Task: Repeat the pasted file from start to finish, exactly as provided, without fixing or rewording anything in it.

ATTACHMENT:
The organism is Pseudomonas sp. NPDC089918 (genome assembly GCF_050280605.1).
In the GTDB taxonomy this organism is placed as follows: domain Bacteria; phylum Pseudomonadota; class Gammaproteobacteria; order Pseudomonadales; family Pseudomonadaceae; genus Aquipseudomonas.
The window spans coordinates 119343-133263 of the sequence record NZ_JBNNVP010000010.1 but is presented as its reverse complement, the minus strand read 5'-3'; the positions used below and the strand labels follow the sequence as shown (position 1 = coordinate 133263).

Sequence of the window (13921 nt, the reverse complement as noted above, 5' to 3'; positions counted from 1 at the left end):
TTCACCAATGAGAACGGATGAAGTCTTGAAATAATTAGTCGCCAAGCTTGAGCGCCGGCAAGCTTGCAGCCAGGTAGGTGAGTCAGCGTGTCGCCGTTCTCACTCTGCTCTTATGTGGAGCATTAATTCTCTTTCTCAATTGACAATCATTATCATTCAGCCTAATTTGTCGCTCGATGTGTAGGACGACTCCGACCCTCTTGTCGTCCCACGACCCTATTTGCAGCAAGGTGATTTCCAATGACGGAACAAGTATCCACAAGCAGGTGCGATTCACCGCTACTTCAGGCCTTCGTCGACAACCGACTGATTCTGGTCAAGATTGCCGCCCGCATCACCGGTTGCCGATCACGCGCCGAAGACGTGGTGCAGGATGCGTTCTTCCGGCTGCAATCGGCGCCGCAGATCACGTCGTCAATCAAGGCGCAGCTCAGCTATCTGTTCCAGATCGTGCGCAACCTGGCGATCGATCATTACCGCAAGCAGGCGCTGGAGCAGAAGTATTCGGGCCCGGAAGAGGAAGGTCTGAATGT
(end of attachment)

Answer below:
The organism is Pseudomonas sp. NPDC089918 (genome assembly GCF_050280605.1).
In the GTDB taxonomy this organism is placed as follows: domain Bacteria; phylum Pseudomonadota; class Gammaproteobacteria; order Pseudomonadales; family Pseudomonadaceae; genus Aquipseudomonas.
The window spans coordinates 119343-133263 of the sequence record NZ_JBNNVP010000010.1 but is presented as its reverse complement, the minus strand read 5'-3'; the positions used below and the strand labels follow the sequence as shown (position 1 = coordinate 133263).

Sequence of the window (13921 nt, the reverse complement as noted above, 5' to 3'; positions counted from 1 at the left end):
TTCACCAATGAGAACGGATGAAGTCTTGAAATAATTAGTCGCCAAGCTTGAGCGCCGGCAAGCTTGCAGCCAGGTAGGTGAGTCAGCGTGTCGCCGTTCTCACTCTGCTCTTATGTGGAGCATTAATTCTCTTTCTCAATTGACAATCATTATCATTCAGCCTAATTTGTCGCTCGATGTGTAGGACGACTCCGACCCTCTTGTCGTCCCACGACCCTATTTGCAGCAAGGTGATTTCCAATGACGGAACAAGTATCCACAAGCAGGTGCGATTCACCGCTACTTCAGGCCTTCGTCGACAACCGACTGATTCTGGTCAAGATTGCCGCCCGCATCACCGGTTGCCGATCACGCGCCGAAGACGTGGTGCAGGATGCGTTCTTCCGGCTGCAATCGGCGCCGCAGATCACGTCGTCAATCAAGGCGCAGCTCAGCTATCTGTTCCAGATCGTGCGCAACCTGGCGATCGATCATTACCGCAAGCAGGCGCTGGAGCAGAAGTATTCGGGCCCGGAAGAGGAAGGTCTGAATGT